FAQs

What can I do to make sure this proposal does not become law?
The most important thing you can do is to contact your U.S. Senator and U.S. Representative to let them know about your concerns.  If our elected officials aren’t hearing from agriculture, they will assume that this tax code change is not a big issue.  In addition to contacting your members of Congress, consider joining Farmers for Tax Fairness and providing financial support for our efforts to identify and contact agricultural producers who will be affected by this proposal.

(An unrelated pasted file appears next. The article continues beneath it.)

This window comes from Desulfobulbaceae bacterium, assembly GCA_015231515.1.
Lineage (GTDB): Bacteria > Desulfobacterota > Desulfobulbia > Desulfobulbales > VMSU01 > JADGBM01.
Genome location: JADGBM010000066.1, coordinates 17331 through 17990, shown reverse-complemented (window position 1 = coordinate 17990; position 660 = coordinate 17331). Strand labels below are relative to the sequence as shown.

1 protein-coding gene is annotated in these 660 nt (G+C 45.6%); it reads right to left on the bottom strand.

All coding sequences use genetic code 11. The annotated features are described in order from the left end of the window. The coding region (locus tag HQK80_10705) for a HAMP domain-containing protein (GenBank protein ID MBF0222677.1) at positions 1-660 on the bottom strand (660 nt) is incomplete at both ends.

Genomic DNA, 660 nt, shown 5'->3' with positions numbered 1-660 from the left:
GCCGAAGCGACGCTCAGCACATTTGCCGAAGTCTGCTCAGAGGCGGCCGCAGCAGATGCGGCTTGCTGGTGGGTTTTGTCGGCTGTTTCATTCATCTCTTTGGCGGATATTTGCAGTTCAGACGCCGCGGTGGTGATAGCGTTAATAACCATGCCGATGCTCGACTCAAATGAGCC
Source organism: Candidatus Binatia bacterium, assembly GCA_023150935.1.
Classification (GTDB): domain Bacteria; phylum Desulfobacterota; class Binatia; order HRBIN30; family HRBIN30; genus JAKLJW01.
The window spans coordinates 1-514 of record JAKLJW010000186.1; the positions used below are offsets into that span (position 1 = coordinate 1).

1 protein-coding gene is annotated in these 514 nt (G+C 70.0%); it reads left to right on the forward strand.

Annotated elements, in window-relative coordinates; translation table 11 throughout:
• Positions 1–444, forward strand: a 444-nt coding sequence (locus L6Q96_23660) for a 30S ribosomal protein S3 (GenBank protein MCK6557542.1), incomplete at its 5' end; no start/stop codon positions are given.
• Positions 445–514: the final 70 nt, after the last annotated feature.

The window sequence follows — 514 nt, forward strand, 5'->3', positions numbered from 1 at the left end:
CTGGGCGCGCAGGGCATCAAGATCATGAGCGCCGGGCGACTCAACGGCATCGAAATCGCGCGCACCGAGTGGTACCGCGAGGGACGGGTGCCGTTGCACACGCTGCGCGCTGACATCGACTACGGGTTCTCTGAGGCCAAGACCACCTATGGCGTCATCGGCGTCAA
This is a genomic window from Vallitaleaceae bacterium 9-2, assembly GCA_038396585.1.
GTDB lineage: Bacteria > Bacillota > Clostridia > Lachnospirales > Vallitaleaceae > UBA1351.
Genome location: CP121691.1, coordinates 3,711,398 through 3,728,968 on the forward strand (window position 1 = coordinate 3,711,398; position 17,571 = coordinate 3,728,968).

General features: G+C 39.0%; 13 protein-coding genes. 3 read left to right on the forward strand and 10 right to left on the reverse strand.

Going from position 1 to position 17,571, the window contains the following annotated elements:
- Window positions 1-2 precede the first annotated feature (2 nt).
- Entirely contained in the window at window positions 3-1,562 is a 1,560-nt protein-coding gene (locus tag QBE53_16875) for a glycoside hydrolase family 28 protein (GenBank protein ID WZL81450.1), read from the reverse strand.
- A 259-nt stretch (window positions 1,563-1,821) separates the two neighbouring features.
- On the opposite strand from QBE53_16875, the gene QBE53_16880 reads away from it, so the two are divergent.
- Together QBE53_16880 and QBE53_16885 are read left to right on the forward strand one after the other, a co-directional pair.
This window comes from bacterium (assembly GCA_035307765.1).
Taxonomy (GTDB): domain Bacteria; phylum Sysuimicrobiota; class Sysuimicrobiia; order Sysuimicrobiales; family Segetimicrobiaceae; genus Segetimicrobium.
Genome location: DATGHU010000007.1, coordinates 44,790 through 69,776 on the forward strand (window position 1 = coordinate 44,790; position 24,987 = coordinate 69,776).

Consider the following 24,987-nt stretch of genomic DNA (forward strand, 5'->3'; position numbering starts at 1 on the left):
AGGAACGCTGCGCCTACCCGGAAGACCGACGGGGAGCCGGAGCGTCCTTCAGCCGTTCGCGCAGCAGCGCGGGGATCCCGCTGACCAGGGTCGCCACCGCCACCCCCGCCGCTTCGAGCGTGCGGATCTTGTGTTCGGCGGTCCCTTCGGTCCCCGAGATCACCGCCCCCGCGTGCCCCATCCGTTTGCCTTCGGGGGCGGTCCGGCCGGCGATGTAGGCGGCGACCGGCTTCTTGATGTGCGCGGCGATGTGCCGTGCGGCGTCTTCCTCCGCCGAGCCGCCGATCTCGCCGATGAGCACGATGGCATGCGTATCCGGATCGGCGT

Could Congress restrict the use of cash accounting by agriculture as part of tax reform?

Yes. In 2013, Representative Dave Camp, then Chairman of the U.S. House Ways and Means Committee proposed to prevent businesses with more than $10 million in gross receipts from being able to use cash accounting. Farmers for Tax Fairness was organized in response to this proposal and pulled together farmers and ranchers from across the U.S. to speak out against these proposed changes. In 2014, Chairman Camp introduced tax reform legislation that contained the cash accounting limitation but that specifically exempted agriculture from the proposed change. This was a big win for Farmers for Tax Fairness but we are not safe yet.